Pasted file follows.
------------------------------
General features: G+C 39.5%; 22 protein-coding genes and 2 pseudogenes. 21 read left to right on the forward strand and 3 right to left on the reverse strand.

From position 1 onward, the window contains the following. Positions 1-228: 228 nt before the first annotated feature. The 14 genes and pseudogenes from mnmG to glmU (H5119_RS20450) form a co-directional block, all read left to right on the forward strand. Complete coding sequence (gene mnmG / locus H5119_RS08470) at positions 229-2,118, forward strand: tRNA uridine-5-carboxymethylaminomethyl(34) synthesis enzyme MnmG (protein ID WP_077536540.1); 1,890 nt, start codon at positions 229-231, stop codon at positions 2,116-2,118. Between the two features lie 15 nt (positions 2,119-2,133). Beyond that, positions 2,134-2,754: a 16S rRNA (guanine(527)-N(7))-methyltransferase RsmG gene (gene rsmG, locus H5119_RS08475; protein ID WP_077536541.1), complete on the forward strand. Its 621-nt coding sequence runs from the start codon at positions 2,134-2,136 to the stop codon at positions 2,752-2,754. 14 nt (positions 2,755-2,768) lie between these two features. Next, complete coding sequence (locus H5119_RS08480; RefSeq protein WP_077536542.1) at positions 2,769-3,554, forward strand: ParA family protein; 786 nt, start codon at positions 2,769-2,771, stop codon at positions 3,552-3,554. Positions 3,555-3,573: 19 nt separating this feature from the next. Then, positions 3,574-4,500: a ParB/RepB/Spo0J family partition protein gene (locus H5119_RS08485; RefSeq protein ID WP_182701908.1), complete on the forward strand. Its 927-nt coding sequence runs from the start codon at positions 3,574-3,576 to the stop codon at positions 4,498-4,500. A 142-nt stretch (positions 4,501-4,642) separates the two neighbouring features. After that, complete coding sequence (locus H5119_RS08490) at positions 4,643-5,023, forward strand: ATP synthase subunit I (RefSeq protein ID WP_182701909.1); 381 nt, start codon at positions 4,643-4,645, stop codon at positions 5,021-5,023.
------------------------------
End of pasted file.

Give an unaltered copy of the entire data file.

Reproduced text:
General features: G+C 39.5%; 22 protein-coding genes and 2 pseudogenes. 21 read left to right on the forward strand and 3 right to left on the reverse strand.

From position 1 onward, the window contains the following. Positions 1-228: 228 nt before the first annotated feature. The 14 genes and pseudogenes from mnmG to glmU (H5119_RS20450) form a co-directional block, all read left to right on the forward strand. Complete coding sequence (gene mnmG / locus H5119_RS08470) at positions 229-2,118, forward strand: tRNA uridine-5-carboxymethylaminomethyl(34) synthesis enzyme MnmG (protein ID WP_077536540.1); 1,890 nt, start codon at positions 229-231, stop codon at positions 2,116-2,118. Between the two features lie 15 nt (positions 2,119-2,133). Beyond that, positions 2,134-2,754: a 16S rRNA (guanine(527)-N(7))-methyltransferase RsmG gene (gene rsmG, locus H5119_RS08475; protein ID WP_077536541.1), complete on the forward strand. Its 621-nt coding sequence runs from the start codon at positions 2,134-2,136 to the stop codon at positions 2,752-2,754. 14 nt (positions 2,755-2,768) lie between these two features. Next, complete coding sequence (locus H5119_RS08480; RefSeq protein WP_077536542.1) at positions 2,769-3,554, forward strand: ParA family protein; 786 nt, start codon at positions 2,769-2,771, stop codon at positions 3,552-3,554. Positions 3,555-3,573: 19 nt separating this feature from the next. Then, positions 3,574-4,500: a ParB/RepB/Spo0J family partition protein gene (locus H5119_RS08485; RefSeq protein ID WP_182701908.1), complete on the forward strand. Its 927-nt coding sequence runs from the start codon at positions 3,574-3,576 to the stop codon at positions 4,498-4,500. A 142-nt stretch (positions 4,501-4,642) separates the two neighbouring features. After that, complete coding sequence (locus H5119_RS08490) at positions 4,643-5,023, forward strand: ATP synthase subunit I (RefSeq protein ID WP_182701909.1); 381 nt, start codon at positions 4,643-4,645, stop codon at positions 5,021-5,023.